· Deciduous fruit: request for implementation of new four-year period of statutory measures for table grapes.
· Dried Fruit: Request for implementation of new four-year period of statutory measures for dried fruit.
In this period, an investigation report on the status and participation of blacks in the agricultural marketing chain and an International Competitiveness study were completed, and forwarded to the Minister
4.4 Programme: Field Crops
The following activities were undertaken in the period under review:
· Investigation study on Lucerne industry, to identify problems and opportunities for sustainable growth and development in the industry. Recommendations of the study were forwarded to the Minister.
· Meetings were held with stakeholders in the tea industry. The objective of the meeting was to inform them about problems faced by the tea growers in the country and socio-economic impact of the untimely closure of the tea estates.
· NAMC participated in the maize study project. The objective 6f the project was to provide policy makers in Southern Africa with information that can help implement food policies leading to improved household security and agriculture productivity growth.
· Report by the Food Price Monitoring Committee
4.5 Programme: Livestock
The statutory measures investigations undertaken during the period under review were dairy, red meat and wool. Also under this period, a study on the goat industry to investigate marketing constraints and opportunities for goat farmers in South Africa was finalised.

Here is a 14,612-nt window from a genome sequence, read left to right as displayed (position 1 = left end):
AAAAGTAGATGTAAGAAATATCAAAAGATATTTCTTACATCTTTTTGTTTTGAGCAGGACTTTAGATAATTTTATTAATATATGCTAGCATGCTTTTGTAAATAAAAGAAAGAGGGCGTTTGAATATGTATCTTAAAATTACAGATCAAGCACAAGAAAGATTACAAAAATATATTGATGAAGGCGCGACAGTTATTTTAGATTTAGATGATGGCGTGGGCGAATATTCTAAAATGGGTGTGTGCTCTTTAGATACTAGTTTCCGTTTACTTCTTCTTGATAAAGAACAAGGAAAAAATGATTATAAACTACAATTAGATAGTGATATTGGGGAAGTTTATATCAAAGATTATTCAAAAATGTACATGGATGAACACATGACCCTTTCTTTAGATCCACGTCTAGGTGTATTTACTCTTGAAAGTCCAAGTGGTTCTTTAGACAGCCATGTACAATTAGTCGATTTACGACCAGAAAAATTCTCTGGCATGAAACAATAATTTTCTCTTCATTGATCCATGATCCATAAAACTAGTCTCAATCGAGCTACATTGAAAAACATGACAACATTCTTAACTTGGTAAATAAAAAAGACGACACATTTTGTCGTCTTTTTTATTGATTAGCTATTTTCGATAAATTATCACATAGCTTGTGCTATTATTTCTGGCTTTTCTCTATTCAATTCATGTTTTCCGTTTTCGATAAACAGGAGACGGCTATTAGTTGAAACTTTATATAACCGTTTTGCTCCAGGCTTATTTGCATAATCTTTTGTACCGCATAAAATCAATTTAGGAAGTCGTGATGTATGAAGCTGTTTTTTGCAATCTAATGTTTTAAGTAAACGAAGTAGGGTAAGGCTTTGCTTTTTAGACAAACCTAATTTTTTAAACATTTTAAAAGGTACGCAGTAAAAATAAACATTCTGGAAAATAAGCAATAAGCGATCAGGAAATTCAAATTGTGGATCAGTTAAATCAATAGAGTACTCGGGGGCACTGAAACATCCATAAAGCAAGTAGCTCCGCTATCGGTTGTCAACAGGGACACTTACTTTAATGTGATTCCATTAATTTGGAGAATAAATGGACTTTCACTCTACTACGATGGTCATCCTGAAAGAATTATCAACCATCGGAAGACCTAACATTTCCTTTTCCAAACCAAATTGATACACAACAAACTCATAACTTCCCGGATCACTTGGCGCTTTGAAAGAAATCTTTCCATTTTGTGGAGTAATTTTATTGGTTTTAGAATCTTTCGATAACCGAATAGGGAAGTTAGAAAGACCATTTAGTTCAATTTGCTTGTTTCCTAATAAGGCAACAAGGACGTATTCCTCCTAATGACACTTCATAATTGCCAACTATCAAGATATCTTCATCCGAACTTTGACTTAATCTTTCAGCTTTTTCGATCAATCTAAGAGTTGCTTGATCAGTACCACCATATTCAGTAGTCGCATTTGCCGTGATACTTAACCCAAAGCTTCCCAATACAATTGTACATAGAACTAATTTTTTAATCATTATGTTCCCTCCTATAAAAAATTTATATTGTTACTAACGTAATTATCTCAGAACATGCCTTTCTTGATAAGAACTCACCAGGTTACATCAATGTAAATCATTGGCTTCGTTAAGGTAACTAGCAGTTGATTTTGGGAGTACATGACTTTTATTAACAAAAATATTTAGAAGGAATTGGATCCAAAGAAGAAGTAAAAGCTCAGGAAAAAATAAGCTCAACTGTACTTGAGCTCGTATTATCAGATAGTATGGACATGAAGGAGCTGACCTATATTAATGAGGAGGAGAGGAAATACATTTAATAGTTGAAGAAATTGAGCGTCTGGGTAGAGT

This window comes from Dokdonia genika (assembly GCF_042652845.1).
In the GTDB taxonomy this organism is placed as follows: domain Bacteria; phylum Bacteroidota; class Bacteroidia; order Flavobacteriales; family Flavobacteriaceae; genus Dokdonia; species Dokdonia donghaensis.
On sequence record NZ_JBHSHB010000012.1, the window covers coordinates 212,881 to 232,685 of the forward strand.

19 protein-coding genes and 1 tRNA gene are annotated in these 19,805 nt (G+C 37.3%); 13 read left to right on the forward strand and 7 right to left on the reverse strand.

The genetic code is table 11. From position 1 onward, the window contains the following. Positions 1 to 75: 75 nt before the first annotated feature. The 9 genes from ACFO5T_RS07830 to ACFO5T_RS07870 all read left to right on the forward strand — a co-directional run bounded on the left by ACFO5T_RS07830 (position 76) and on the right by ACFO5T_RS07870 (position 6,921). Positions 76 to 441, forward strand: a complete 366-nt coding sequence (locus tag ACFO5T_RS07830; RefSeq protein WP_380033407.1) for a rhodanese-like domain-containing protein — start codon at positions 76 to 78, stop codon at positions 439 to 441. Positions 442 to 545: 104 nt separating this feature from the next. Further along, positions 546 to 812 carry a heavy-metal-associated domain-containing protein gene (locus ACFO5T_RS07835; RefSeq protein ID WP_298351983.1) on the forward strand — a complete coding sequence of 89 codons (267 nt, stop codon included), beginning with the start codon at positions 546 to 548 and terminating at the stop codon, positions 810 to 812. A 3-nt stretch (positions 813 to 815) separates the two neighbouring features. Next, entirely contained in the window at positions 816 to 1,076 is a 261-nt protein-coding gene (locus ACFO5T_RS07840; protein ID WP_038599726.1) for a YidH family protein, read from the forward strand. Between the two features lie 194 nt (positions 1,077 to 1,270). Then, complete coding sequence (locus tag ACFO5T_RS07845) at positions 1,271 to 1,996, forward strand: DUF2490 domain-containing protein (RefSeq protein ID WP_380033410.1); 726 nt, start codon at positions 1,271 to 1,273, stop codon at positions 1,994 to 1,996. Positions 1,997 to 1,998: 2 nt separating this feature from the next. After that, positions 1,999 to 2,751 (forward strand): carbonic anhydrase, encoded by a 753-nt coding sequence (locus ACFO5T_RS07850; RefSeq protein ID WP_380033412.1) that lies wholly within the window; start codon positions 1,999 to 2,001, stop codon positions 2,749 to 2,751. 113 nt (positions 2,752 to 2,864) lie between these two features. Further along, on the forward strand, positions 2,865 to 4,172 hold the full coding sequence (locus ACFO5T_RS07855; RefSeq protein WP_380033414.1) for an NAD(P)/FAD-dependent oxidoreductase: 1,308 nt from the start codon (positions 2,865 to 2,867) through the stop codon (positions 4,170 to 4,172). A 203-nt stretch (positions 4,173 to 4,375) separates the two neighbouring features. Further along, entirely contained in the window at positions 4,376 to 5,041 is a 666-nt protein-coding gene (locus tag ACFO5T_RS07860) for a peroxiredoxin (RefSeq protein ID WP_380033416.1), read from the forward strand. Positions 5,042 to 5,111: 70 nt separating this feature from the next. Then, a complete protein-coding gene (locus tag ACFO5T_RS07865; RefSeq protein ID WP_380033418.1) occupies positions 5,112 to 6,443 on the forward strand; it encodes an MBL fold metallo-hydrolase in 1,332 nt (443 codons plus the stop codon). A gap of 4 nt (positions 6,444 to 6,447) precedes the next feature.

5. Financial Analysis
· The Auditor General issued an unqualified report Questions
· What measures are in place to ensure that marketing information is accessible to emerging farmers in all provinces? Is the information you provide to farmers easy to understand so that informed business decisions could be made?
· How much of the levies collected has been used to fund the empowerment of blacks in the areas of training, exposure and market access?
· One of the challenges facing land beneficiaries and emerging farmers in attaining viable businesses is the lack of access to markets. How has NAMC been of assistance to emerging farmers needing access to markets?
· What were the factors that resulted in the failure to have 36 workshops as planned? Are there any specific stumbling blocks that disallowed the NAMC in having workshop in KZN and Gauteng?
· What is the status of participation and access of black farmers to Fresh Produce and wine industries markets? What could be done to improve the situation if it is not good?
· What is the impact of imports on South African farmers? What measures the Minister could take to deal with any negative impacts?
· What is the competitive status of South Africa agriculture products and what measures need to be taken to ensure that South African farmers compete effectively in the international market?
NAMC Annual Report, 2004
NAMC Annual Report, 2005
Agricultural Marketing News, Vol.1 March 2003